It all began with a dream whose meaning Clara Loweth Reeves, then eight years old, could not fathom.
In Clara’s dream more than a year ago, all of her home town Aurora, Ont., had a “market day” where they gave away food, medicines and books in Africa.
Her mother, Jennifer Reeves, put the dream down on paper and gave the letter to their priest, Canon Philip Poole of Trinity church, who shared it with a regional committee, which is raising $1 million for the Stephen Lewis Foundation and HIV/AIDS-related projects in Africa.
The committee invited Clara and her family to attend a Breakfast of Champions, where she met Mr. Lewis, the United Nations Secretary General’s special envoy for HIV/AIDS in Africa, and heard him speak about the millions of children who have been orphaned by HIV/AIDS.
“We explained to her the situation in Africa and to her it was simple. We have the medicines, they don’t. Why the heck can’t we help give it to them?” said Ms. Reeves.
The epiphany came when Clara was eating an apple. “I’m going to eat so many apples and I’ll take the seeds and sell them or take them to Africa where they can grow and sell them,” she announced.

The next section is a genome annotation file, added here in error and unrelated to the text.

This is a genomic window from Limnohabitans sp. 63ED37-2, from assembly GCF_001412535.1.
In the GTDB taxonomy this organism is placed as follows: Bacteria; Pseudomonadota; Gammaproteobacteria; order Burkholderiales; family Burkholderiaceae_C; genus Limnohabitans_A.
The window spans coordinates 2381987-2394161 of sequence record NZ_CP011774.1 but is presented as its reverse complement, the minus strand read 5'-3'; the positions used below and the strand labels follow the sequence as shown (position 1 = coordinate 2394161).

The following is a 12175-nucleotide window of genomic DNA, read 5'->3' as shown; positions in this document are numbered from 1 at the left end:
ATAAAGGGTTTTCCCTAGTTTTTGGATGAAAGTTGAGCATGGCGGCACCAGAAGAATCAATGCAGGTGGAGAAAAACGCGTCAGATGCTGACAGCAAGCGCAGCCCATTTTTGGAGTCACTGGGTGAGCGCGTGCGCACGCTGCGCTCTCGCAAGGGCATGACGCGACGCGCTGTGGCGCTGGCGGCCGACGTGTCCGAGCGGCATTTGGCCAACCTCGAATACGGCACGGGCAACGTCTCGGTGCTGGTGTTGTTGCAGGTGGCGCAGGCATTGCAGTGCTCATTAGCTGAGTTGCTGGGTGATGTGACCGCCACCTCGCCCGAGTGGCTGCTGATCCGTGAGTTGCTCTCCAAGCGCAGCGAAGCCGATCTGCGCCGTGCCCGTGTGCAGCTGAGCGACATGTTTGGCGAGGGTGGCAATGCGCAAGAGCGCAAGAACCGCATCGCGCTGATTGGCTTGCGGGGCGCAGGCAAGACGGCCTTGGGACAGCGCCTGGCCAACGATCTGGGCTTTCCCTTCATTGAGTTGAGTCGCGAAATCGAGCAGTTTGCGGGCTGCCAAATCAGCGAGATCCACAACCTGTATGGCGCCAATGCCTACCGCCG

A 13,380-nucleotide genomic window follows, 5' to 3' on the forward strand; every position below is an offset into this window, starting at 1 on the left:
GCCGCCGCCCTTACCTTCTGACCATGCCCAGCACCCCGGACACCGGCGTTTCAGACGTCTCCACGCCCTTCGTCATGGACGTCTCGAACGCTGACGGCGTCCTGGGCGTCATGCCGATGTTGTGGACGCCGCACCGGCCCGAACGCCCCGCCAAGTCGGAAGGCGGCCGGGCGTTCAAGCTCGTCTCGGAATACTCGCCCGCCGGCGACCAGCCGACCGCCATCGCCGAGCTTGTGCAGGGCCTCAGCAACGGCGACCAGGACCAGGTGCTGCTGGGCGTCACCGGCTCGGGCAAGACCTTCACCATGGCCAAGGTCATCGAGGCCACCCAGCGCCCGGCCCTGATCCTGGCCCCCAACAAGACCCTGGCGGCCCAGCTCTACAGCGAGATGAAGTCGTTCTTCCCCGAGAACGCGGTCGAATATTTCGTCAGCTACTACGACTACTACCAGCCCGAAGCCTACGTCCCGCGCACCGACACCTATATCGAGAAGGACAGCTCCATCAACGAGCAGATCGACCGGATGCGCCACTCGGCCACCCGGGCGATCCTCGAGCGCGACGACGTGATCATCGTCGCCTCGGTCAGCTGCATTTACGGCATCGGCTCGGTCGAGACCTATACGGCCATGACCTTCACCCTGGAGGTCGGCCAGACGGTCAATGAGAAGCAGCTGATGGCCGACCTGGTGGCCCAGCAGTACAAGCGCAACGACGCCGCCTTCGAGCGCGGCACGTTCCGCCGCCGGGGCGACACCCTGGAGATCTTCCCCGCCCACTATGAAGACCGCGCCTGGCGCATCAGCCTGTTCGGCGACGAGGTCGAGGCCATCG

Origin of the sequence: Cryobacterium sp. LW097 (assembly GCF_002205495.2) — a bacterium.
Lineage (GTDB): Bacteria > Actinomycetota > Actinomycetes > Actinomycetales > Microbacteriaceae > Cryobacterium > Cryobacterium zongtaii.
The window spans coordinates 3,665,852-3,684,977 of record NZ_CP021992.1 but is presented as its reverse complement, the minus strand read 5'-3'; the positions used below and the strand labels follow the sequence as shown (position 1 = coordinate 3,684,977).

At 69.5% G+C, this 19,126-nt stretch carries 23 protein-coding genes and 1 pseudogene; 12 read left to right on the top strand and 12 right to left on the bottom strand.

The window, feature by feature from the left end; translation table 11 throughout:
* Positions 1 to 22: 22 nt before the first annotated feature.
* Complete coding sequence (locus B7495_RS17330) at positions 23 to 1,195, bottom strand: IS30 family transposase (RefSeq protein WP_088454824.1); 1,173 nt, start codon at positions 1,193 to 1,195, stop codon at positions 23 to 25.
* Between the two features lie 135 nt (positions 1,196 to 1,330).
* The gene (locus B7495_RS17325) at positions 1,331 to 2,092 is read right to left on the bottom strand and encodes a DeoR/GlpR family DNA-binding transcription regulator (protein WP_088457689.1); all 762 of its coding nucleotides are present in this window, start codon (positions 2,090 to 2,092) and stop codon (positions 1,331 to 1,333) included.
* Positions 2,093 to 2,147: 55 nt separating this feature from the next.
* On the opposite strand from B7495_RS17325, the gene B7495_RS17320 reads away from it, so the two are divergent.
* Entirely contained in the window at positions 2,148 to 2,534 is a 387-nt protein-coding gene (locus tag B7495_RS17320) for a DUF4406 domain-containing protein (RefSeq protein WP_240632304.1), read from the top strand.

Instead, a local Canadian Tire store gave her 500 seed packets and a family friend later donated 500 packets more.
Each weekend last April and May, Clara brought her seeds and a poster requesting donations. She campaigned outside her church, a supermarket, a liquor store, on the streets and even during her ninth birthday party.
To date she has raised $1,455 for the Stephen Lewis Foundation.
Giving to the less fortunate has been a family tradition, said Ms. Reeves, adding that each year Clara helps prepare a charity shoebox and other donations.
“It makes me feel proud of myself that I can do something to help other people who are not as fortunate as me,” said Clara when asked about the effect of her campaign. Her work has not gone unnoticed. She has been recognized by the mayor’s office and has been honoured with a Living With Character award by local groups.
Clara is thinking of selling hot chocolate in her neighborhood this winter to raise more money but her mother is suggesting that she take a break. “At one point she got overwhelmed — that if she stops selling, kids in Africa will die. We’re trying to make her feel empowered but we don’t want her to be overwhelmed,” she said.
When asked why people should care about Africa, Clara’s answer is quick: “Because a lot of them are dying and if more and more of them die no one will take care of the crops and Africa will become a sand dune.”